Guarantees, Subsidies, or Paying for Success? Choosing the Right Instrument to Catalyze Private Investment in Developing Countries

37 Pages Posted: 27 Jun 2015

See all articles by Owen Matthew Barder

Owen Matthew Barder

Center for Global Development

Theodore Talbot

Center for Global Development

Date Written: May 5, 2015

Abstract

Governments, donors, and public sector agencies are seeking productive ways to ‘crowd in’ private sector involvement and capital to tackle international development challenges. The financial instruments that are used to create incentives for private sector involvement are typically those that lower an investment’s risk (such as credit guarantees) or those that lower the costs of various inputs (such as concessional loans, which subsidise borrowing). We argue that the public sector is unlikely to have better information about risk and reward than the private sector, so using either instrument shifts downside risk from private firms to taxpayers. We propose a better contract to support private sector investment by enhancing the returns to the private sector, linking payments to specific, measurable, and agreed milestones or outputs. We argue that these contracts are less distortionary and produce better results for a lower expected cost than other incentive programmes. We motivate the argument with an economic and financial model and discuss political economy considerations that reinforce the current status quo in favour of generally suboptimal instruments such as guarantees and loan subsidies.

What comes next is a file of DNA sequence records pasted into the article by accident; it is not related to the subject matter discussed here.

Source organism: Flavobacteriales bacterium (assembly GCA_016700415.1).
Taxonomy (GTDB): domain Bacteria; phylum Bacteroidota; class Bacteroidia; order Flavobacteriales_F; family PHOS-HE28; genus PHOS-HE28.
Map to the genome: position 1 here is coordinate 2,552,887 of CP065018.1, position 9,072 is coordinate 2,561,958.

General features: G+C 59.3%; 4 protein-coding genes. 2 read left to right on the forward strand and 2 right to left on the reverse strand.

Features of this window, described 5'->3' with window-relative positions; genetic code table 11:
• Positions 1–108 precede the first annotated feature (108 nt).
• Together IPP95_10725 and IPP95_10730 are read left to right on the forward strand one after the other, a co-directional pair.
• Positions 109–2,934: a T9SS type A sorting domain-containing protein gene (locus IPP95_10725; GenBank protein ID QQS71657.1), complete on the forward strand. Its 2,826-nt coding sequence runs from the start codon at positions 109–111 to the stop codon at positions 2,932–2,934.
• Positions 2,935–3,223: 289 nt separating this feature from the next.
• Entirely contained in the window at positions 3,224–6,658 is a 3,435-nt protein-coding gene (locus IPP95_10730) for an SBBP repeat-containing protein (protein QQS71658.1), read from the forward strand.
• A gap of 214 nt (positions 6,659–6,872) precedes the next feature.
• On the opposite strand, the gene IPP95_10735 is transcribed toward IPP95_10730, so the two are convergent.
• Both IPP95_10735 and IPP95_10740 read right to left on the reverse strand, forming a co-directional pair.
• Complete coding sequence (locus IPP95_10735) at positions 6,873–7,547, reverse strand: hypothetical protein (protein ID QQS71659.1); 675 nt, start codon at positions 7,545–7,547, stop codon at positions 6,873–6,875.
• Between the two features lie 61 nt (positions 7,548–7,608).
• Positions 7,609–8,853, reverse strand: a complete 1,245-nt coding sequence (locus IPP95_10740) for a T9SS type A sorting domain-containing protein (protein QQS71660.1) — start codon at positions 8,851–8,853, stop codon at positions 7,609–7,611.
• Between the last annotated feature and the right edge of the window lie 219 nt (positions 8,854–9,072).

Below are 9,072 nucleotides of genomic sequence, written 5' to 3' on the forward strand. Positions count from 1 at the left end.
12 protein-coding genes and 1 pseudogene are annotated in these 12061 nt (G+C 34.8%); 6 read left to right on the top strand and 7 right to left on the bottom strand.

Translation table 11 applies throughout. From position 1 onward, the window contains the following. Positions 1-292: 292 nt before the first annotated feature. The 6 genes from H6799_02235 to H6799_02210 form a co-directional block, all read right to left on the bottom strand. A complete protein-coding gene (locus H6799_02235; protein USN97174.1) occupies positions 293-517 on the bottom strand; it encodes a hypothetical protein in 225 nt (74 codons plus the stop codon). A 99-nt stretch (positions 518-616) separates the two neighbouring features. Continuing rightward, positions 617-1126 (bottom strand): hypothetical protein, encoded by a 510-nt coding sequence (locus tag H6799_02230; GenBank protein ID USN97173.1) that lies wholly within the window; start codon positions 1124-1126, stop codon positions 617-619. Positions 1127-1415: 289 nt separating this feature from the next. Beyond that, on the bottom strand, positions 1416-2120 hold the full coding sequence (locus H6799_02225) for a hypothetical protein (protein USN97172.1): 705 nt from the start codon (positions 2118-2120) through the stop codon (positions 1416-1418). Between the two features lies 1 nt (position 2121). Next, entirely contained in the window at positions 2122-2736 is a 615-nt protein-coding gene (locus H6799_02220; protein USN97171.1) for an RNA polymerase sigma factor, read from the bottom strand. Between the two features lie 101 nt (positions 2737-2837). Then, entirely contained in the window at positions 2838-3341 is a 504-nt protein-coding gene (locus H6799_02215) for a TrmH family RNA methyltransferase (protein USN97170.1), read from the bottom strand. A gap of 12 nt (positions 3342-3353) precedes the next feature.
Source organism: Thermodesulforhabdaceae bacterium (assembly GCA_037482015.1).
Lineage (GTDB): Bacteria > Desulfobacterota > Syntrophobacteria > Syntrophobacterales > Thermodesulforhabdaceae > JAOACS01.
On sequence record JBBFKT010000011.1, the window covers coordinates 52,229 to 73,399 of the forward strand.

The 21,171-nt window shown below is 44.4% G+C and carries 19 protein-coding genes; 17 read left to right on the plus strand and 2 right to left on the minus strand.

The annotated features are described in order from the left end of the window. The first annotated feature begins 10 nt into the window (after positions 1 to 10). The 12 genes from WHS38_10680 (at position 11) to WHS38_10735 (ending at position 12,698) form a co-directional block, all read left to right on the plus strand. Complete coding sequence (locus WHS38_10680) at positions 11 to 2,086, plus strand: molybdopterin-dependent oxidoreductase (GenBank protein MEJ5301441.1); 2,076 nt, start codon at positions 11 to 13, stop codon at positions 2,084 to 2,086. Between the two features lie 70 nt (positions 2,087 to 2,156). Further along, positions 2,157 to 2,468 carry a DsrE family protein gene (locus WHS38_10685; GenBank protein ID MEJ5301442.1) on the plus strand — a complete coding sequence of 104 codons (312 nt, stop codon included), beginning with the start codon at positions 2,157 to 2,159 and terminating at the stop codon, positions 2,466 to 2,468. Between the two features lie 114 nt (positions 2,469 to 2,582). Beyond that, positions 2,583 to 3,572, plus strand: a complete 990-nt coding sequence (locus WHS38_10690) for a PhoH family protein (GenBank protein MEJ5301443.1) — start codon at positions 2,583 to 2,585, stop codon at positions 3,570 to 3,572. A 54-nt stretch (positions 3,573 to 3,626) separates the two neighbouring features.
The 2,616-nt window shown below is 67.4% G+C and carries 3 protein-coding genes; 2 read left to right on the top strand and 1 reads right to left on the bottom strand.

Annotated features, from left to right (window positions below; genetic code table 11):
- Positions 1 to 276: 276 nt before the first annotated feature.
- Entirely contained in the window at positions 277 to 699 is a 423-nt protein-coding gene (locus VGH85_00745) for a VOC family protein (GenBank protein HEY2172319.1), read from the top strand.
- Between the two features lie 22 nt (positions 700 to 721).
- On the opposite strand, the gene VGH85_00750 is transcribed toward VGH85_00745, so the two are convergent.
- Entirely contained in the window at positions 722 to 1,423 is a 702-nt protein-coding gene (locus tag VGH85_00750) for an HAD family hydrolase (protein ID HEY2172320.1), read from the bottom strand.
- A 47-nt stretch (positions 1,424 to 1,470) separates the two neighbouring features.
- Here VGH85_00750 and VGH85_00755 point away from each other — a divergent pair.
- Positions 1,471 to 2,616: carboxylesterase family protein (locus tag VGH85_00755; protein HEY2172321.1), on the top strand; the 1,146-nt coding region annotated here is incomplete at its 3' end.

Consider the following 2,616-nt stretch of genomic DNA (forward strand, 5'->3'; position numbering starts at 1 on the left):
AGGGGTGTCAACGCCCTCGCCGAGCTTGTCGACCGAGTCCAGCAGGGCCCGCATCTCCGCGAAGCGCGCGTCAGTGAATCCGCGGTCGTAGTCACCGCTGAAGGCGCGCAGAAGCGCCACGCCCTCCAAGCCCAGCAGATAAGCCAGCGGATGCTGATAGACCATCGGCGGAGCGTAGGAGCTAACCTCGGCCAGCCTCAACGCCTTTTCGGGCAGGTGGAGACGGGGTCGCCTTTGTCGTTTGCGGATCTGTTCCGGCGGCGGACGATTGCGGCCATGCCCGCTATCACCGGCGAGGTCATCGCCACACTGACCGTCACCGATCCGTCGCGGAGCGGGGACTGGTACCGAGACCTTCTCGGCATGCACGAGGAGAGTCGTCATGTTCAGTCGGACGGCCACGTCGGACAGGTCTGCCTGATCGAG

Keywords: private investment, finance

JEL Classification: F21, F35

Suggested Citation

Barder, Owen Matthew and Talbot, Theodore, Guarantees, Subsidies, or Paying for Success? Choosing the Right Instrument to Catalyze Private Investment in Developing Countries (May 5, 2015). Center for Global Development Working Paper No. 402, Available at SSRN: https://ssrn.com/abstract=2623149 or http://dx.doi.org/10.2139/ssrn.2623149

Owen Matthew Barder (Contact Author)

Center for Global Development ( email )

2055 L St. NW
5th floor
Washington, DC 20036
United States

Theodore Talbot

Center for Global Development ( email )

2055 L St. NW
5th floor
Washington, DC 20036
United States

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